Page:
We have developed a simple method for the quantification of milk fat in foods using 1,2-dipalmitoyl-3-butyroyl-glycerol (PPBu) as an indicator of milk fat content by high-performance liquid chromatography coupled with atmospheric pressure chemical ionization tandem mass spectrometry. The separation of the triacylglycerol positional isomer, 1,3-dipalmitoyl-2-butyroyl-glycerol (PBuP) and PPBu, was achieved using an octacocyl silylation (C28) column, and multiple reaction monitoring was employed. The milk fat contents in butter, butter-blended margarine, and butter cookies were quantified using two different sample preparation methods. In the first method (Method A), the lipid in the food was extracted with organic solvents and used for the preparation of a sample solution. In the other method (Method B), the sample solution was prepared by dissolving the food in organic solvents; the PPBu content in the fat and oil was corrected by the lipid content in the food obtained by the rapid NMR method. The calibration curve of standard PPBu was a first-order equation over the range of 1-250 μg/mL. The recovery rates of PPBu spiked into butter evaluated by Methods A and B were 99.9-105.0% and 106.5-110.1%, respectively. PBuP was not detected in milk fat. The milk fat contents in blends of butter and margarine determined by the method developed in this study were equivalent to the contents calculated with the butyric acid (Bu) method using GC-FID. The milk fat contents in butter-blended margarine analyzed by Methods A and B were almost the same. The PPBu content in blends of butter and margarine was correlated with the butter content. Thus, we succeeded in developing an efficient method for the rapid quantification of milk fat content and the detection of milk fat adulteration.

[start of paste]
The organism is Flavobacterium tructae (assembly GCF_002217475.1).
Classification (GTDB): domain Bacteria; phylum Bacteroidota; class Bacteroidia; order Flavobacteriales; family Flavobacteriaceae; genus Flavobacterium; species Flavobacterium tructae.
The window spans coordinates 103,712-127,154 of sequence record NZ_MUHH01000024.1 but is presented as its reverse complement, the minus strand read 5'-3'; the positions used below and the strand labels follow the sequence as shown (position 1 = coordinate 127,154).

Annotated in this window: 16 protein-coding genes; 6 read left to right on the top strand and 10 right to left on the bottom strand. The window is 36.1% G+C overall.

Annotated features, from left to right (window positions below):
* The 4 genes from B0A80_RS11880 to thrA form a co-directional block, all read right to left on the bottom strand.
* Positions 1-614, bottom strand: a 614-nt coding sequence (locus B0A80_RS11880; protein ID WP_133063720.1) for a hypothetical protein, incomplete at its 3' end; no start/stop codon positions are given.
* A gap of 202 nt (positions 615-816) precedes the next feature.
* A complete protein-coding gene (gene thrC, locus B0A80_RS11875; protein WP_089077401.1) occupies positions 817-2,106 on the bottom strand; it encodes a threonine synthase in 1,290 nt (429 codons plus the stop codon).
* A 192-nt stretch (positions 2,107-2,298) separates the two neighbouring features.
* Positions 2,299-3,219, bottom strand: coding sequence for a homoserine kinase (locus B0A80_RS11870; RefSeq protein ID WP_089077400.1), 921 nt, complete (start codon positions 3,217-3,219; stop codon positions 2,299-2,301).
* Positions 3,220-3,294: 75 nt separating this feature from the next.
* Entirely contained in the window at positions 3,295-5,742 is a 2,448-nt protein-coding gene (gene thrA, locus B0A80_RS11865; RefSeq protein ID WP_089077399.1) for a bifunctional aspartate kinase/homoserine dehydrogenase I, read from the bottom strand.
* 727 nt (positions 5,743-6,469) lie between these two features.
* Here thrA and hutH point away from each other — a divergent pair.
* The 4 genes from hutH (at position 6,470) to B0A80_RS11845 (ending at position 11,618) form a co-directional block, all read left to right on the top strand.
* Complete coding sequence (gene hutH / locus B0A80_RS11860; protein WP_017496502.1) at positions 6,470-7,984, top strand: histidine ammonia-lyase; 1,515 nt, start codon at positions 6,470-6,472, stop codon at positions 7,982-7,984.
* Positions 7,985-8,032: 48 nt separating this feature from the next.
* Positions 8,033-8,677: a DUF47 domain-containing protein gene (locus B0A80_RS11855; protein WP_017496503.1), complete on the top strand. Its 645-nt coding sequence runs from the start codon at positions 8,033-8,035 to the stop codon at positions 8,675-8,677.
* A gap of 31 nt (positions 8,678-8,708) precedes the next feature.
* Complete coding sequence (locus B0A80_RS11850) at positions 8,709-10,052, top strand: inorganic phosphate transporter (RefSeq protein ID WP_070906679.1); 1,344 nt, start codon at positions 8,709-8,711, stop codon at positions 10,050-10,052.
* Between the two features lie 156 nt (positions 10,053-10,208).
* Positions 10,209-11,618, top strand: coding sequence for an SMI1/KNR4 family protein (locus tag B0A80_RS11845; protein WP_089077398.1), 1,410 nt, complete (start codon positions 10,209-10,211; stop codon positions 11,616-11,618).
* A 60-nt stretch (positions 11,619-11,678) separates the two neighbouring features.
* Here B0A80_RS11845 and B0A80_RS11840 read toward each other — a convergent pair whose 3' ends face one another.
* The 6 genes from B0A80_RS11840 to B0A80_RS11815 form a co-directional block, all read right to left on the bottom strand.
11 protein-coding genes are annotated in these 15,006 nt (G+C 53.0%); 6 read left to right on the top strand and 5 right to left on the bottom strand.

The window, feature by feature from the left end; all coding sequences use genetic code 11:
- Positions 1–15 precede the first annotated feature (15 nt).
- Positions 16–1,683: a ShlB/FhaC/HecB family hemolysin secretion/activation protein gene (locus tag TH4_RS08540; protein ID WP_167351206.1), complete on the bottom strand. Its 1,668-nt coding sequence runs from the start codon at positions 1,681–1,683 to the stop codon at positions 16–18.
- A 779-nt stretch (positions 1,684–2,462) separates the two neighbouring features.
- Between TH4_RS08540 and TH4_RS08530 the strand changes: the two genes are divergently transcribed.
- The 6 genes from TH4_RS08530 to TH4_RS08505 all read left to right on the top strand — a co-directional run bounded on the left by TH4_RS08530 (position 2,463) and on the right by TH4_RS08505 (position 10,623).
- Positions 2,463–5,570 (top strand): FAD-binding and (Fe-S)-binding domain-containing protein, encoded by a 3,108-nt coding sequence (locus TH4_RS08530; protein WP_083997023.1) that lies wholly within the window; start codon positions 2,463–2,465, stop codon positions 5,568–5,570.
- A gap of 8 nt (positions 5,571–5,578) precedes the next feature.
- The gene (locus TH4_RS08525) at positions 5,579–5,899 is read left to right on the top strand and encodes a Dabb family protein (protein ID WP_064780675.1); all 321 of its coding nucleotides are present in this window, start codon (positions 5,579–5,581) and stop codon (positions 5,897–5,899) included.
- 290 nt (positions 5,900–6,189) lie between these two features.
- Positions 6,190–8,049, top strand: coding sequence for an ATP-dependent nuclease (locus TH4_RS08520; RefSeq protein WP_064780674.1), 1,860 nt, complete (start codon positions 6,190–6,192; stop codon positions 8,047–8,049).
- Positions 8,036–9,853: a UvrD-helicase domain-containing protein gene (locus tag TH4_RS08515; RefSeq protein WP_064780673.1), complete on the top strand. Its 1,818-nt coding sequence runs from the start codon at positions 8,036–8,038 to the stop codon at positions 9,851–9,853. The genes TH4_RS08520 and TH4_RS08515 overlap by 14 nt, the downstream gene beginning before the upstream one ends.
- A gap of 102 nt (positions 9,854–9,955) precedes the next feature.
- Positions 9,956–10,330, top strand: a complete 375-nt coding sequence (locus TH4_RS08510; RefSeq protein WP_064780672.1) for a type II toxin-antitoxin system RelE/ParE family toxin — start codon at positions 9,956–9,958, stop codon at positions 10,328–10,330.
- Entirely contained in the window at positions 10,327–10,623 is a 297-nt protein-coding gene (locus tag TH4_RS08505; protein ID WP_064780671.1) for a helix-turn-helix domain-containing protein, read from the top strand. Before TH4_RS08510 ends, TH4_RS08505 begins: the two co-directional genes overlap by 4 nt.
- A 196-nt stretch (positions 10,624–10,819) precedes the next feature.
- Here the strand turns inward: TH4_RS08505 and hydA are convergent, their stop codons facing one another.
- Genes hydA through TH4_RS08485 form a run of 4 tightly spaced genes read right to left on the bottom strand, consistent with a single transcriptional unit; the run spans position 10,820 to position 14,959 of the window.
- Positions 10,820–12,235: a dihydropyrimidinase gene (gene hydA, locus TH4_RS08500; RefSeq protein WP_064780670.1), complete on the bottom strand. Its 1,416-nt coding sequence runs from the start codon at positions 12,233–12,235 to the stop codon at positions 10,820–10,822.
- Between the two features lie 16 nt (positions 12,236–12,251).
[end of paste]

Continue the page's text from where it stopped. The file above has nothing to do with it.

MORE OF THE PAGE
Hydrogen bonding between surfactant molecules plays an important role in self-assembly formation. For long alkyl chain amine oxide surfactants, the specific protonation degree dependence of some solution properties has been considered to be due to hydrogen bonding between protonated and deprotonated species. In addition to this type of hydrogen bonding, we introduced a pyridyl group into an alkylamine oxide molecule as a new hydrogen-bonding site. The pyridyl group has three different structural isomers based on the position of the substituent. An amine oxide group in pyridylamine oxides was preferentially protonated. In addition, protonation of the pyridyl group revealed a pronounced substituent position effect on the critical micelle concentration, micellar size, and solubilization of oil-soluble dye into micelles. The intermolecular or intramolecular hydrogen bond formation could be controlled by altering the substituent position.